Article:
Chris Badgett: She just encouraged creativity whereas I’ve had other teachers who they were pretty rigid, maybe they were more of that drill sergeant type and it’s like, “This is how we do it, there’s not room [inaudible 00:23:49], stay in your seat, be quiet,” whatever. That was a good one.

Chris Badgett: If we go back to the National Outdoor Leadership School, I had a lot of great outdoor instructors. Super passionate, still am about the outdoors for conservation, for recreation and just fun. When you really find your tribe of people and you meet leaders in that space, whatever it is, for me that had to do with out door leadership and recreation conservation. It’s amazing and the results, when you combine … There’s this concept of where you have extrinsic or intrinsic motivation. Extrinsic means I have to take this thing. Intrinsic means I’m here because I want to be here and it’s totally different.

Chris Badgett: My big thing with teachers is when you’re working from a place of the student is motivated, not that they just have to be there, there’s so much more you can do and it’s so much more fun for everybody.

Ali Mathis: Yeah.

Chris Badgett: Yeah. Those are a couple people and situations in my life where I had really great teachers. I also would say that the job description of teachers are expanding.

Ali Mathis: Yeah.

Chris Badgett: The word teacher, coach, mentor, manager, even parent or friend, we’re all teaching. Learning is a part of being human and even the way our brains are designed with the mirror neurons behaviors and the way babies copy each other and everything, learning is literally everywhere. It’s one of the things that make us … It’s one of the top five things that makes us human. It’s just a very important part of society in general and it takes many forms and both in our traditional institutions but also just in regular every day life.

Ali Mathis: Do you think that society as a whole or maybe not global society, maybe just society in the United States, honors and appreciates teachers enough? Or do you think there are some societies where teachers are appreciated more than others or?

Chris Badgett: Yeah, that’s a good question. I think that’s a really big question.

Ali Mathis: Yeah. I mean, I don’t think there’s a right or wrong answer to that. I was just curious about your opinion.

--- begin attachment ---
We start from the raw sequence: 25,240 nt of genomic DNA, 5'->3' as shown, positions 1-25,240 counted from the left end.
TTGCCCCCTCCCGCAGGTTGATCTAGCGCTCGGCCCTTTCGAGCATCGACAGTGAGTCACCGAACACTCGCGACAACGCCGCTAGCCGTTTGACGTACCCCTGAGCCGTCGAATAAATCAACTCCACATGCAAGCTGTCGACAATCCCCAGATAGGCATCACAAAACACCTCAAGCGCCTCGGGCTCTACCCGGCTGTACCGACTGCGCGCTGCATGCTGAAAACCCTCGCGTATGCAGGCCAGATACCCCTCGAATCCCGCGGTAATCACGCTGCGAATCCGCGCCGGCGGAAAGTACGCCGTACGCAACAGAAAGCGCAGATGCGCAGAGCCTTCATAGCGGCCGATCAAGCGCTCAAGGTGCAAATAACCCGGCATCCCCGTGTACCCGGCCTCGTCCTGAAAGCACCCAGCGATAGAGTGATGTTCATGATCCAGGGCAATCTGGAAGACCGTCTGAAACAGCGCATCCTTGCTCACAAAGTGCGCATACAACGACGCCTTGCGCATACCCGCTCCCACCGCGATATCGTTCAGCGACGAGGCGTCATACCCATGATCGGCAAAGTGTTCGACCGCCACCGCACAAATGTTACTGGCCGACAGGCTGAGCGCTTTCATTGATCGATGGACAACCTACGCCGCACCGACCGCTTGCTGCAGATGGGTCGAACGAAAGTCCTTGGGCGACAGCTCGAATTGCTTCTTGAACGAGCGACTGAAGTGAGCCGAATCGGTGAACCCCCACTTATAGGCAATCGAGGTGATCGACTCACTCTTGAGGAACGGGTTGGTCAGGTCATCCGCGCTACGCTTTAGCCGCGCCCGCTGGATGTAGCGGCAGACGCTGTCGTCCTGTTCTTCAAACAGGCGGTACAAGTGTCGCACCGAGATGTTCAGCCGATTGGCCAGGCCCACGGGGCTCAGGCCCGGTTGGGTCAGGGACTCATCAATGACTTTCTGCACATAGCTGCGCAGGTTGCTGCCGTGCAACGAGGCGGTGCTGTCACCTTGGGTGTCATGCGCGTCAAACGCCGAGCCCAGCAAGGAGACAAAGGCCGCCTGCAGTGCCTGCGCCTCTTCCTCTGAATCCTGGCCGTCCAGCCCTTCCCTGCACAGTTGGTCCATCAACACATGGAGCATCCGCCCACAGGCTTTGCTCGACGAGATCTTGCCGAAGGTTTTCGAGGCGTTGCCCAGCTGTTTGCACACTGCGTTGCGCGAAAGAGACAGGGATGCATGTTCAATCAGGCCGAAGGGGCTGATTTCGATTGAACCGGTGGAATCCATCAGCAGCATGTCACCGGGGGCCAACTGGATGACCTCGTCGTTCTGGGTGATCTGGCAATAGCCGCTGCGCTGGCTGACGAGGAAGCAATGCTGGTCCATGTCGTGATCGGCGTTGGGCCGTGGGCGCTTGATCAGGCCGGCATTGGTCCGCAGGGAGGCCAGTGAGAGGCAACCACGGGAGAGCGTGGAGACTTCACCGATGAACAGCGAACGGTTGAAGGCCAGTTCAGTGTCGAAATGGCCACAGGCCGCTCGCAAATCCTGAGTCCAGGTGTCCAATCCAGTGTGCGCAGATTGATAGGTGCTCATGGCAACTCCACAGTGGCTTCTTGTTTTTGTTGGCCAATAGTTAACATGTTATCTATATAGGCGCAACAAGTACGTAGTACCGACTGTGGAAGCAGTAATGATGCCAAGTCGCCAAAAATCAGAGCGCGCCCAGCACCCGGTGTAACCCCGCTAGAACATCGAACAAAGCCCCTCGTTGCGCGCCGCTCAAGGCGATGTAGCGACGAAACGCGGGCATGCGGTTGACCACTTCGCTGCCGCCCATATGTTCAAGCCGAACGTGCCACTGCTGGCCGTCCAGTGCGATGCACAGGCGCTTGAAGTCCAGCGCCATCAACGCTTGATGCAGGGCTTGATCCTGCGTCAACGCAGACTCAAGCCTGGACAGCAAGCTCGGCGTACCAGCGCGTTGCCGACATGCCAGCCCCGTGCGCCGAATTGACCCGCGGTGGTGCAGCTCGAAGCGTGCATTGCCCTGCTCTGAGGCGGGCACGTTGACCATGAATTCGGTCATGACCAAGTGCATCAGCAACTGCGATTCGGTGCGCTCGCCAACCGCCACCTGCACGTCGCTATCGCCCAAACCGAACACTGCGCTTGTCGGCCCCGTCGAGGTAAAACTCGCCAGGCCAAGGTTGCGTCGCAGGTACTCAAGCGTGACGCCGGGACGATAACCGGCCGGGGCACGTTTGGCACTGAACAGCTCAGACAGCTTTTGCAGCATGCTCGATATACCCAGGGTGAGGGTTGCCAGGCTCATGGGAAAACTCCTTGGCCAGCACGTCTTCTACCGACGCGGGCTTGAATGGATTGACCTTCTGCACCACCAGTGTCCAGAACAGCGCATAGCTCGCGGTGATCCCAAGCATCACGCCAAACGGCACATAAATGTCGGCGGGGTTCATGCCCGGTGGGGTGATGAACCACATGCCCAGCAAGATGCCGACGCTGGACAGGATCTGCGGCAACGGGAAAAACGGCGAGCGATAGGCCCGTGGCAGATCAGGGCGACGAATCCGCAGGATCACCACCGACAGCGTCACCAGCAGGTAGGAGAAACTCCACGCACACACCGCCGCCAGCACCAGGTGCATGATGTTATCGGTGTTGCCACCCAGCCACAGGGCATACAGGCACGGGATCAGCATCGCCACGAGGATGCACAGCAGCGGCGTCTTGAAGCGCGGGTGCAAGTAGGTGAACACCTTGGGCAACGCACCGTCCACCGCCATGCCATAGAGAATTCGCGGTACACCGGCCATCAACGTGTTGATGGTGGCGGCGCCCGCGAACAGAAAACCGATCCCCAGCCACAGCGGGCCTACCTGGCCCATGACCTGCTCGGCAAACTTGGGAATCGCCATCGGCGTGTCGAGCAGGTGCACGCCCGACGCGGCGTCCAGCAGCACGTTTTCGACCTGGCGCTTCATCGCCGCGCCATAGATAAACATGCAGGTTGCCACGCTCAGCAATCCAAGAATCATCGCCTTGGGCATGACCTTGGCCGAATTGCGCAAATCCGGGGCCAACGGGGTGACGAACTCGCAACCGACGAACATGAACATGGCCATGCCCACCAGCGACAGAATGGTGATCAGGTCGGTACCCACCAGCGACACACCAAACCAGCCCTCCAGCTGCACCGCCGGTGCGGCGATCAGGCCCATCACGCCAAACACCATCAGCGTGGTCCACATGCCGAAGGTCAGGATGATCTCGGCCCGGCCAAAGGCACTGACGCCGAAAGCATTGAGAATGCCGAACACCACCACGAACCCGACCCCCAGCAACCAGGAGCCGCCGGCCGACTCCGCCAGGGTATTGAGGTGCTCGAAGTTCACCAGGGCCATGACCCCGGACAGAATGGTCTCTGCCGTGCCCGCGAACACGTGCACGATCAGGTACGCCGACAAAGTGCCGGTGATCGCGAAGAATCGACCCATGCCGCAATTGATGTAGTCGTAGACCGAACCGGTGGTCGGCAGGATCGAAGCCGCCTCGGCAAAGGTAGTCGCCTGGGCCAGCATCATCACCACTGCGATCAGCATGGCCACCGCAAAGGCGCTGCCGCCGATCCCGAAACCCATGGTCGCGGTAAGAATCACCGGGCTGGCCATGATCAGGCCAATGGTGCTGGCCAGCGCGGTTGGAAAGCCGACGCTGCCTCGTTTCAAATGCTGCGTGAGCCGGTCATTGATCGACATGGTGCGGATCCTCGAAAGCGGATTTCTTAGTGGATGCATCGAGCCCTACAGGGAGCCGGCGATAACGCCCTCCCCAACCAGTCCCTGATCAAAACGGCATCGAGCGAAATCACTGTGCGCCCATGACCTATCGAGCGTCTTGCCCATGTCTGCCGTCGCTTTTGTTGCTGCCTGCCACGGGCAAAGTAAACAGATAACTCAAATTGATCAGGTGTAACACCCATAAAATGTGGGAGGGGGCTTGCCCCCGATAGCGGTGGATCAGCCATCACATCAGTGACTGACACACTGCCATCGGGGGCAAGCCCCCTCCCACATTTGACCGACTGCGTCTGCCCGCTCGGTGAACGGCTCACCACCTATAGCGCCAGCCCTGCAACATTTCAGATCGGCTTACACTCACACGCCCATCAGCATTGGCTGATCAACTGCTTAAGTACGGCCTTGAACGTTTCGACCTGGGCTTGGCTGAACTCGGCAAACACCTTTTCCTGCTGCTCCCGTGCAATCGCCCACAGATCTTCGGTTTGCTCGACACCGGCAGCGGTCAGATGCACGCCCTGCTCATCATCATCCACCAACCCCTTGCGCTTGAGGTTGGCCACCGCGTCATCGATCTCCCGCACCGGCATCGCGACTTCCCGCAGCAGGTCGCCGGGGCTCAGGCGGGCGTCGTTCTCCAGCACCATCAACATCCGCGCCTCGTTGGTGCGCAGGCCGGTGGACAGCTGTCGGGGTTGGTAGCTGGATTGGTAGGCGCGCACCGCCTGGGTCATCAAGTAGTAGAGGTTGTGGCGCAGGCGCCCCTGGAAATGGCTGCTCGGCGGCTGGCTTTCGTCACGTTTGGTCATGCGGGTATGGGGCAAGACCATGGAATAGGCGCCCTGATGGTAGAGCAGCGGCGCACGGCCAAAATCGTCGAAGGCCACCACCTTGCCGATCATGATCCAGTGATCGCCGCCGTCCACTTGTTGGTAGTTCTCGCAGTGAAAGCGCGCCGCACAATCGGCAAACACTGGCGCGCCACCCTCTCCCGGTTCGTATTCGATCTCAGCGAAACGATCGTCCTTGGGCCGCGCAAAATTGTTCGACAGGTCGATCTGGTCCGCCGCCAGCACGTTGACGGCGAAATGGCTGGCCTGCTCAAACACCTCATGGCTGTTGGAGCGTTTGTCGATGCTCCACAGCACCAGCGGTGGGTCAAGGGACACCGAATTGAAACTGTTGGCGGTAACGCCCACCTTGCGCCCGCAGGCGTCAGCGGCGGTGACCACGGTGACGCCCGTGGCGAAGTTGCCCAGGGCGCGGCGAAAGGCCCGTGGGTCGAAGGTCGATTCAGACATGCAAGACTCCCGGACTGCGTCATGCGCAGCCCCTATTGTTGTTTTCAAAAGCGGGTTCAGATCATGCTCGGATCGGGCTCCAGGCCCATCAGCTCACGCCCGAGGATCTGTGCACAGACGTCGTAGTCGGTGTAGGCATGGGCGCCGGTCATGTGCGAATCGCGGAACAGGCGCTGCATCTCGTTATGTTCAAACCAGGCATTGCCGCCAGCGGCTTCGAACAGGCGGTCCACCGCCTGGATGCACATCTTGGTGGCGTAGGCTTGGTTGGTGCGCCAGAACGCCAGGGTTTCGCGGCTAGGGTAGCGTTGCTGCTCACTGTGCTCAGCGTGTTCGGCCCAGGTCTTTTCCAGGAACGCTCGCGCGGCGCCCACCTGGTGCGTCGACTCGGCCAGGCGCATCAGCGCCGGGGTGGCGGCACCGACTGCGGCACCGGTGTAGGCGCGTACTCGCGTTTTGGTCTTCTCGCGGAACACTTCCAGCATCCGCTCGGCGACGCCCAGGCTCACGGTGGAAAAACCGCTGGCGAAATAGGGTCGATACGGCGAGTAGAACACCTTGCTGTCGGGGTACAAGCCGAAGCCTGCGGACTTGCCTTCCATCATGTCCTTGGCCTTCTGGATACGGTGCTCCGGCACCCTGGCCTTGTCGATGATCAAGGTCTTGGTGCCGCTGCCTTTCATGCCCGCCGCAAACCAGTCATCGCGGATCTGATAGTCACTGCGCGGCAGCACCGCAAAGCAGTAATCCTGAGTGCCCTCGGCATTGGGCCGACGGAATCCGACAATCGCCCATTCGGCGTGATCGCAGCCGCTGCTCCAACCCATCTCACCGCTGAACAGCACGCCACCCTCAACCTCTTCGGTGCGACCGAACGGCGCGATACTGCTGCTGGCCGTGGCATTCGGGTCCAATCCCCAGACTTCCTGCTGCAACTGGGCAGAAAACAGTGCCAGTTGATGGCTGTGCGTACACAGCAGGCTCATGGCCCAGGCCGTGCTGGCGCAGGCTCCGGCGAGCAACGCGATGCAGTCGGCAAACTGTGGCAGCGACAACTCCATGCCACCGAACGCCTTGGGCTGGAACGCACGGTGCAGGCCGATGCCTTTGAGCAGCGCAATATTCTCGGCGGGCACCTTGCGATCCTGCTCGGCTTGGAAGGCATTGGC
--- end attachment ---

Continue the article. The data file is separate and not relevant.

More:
Chris Badgett: One of the things I love where … There’s lots of research and history done on power dynamics. One of my favorite situations in admiring a teacher is when the student outshines the master. That’s a big no-no in power dynamics and for example, corporate politics or social engineering if you’re trying to play by the rules. But what you’ll inevitably notice in the very best teachers and coaches, they couldn’t be more thrilled than when the student outshines the master and sure, maybe they take a ego hit of at first, maybe it’s uncomfortable for the teacher, but I think that’s a really, really special thing.

Ali Mathis: Yeah.

Chris Badgett: But as a society as a whole, what people … I take it back to results and what’s working. It really depends on the context of where the education is happening and what the incentives are and what the politics are behind it as to whether that teacher is rewarded or not. Just to give a really specific example, if I’m a manager in a company and that company is let’s say in some kind of financial space and I literally, the amount of my bonus is related to how effective the people that I’m managing are at executing their job, which is making money or trading or something like that. Those people are rewarded handsomely because it’s a whole incentivized around the money.

Chris Badgett: The issue where it breaks down as a society, not everybody values the same things.

Ali Mathis: Right.

Chris Badgett: If we’re looking at like I have a liberal arts education traditionally, which is harder to trace the effectiveness of that to me getting a job and building a career for myself. However, that liberal arts time, all that time spent in anthropology, social science, traveling to third-world countries, figuring out how people work has been the most important thing that makes me an effective marketing or sales person. But not everybody who decides how liberal arts teachers or the teachers that teach the student before they even get the higher education get paid, value the same things.

Ali Mathis: Right.

Chris Badgett: It’s a complicated milieu. Yeah, it just really depends.

Ali Mathis: Yeah. Cool. Well, thank you so much for talking with me about your experience teaching and with teachers. As I mentioned, if you’re listening to this between May 6th and May 10th, we’re honoring teachers and have some special stuff going on around Teacher Appreciation Week and you can head on over to our blog to read about it. That’s all my questions for you today, Chris.

Chris Badgett: Awesome. Well, thanks for having me, Ali.

Ali Mathis: Yeah. Thank you.

Chris Badgett: That’s a wrap for this episode of LMScast. I’m your guide, Chris Badgett. I hope you enjoyed the show. This show was brought to you by LifterLMS, the number one tool for creating, selling and protecting, engaging online courses to help you get more revenue, freedom, and impact in your life. Head on over to lifterlms.com and get the best gear for your course creator journey. Let’s build the most engaging, results getting courses on the internet.